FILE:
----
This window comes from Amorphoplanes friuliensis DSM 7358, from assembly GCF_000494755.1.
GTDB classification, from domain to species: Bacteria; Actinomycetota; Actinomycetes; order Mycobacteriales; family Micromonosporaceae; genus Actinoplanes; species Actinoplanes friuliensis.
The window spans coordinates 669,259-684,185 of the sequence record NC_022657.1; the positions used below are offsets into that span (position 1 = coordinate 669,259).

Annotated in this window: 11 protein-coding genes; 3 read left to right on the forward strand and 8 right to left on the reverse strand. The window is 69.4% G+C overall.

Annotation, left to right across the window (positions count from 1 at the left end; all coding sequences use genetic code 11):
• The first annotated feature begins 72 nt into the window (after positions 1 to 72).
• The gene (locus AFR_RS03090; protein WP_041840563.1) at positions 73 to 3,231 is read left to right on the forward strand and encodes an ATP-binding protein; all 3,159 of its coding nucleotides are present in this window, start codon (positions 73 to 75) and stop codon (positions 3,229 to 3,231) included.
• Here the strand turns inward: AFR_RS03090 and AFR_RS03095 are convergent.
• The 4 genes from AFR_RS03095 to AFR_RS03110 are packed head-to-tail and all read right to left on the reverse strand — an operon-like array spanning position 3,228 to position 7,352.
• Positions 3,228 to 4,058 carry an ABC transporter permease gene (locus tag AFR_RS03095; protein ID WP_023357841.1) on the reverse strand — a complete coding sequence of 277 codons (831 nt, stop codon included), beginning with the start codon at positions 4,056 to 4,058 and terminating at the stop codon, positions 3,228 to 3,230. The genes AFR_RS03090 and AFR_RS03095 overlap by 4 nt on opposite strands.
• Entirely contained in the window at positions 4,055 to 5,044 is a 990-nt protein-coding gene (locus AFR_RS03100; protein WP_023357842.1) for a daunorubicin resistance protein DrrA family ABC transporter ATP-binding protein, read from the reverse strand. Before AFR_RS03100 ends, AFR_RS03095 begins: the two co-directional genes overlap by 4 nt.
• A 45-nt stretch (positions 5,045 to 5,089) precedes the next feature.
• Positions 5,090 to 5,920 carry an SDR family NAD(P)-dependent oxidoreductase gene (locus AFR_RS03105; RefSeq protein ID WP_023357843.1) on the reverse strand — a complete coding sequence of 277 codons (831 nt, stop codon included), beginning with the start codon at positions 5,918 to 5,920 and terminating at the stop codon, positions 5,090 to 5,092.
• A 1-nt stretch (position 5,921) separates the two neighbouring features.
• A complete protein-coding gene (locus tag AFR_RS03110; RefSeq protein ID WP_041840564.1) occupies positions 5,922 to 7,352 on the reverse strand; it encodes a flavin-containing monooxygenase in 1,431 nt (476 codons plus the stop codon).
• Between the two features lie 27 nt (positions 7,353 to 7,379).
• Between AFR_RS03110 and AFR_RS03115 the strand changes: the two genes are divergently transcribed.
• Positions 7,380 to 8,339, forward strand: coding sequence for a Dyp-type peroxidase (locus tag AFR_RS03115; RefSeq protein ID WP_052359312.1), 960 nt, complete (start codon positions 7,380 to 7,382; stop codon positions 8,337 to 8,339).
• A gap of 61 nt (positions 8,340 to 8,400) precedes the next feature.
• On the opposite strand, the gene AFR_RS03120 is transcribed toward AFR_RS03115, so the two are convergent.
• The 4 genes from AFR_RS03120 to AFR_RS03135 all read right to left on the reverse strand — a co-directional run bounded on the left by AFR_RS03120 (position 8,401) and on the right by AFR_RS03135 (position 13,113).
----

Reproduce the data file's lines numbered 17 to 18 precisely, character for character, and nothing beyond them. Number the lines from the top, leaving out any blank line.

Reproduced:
• Between AFR_RS03110 and AFR_RS03115 the strand changes: the two genes are divergently transcribed.
• Positions 7,380 to 8,339, forward strand: coding sequence for a Dyp-type peroxidase (locus tag AFR_RS03115; RefSeq protein ID WP_052359312.1), 960 nt, complete (start codon positions 7,380 to 7,382; stop codon positions 8,337 to 8,339).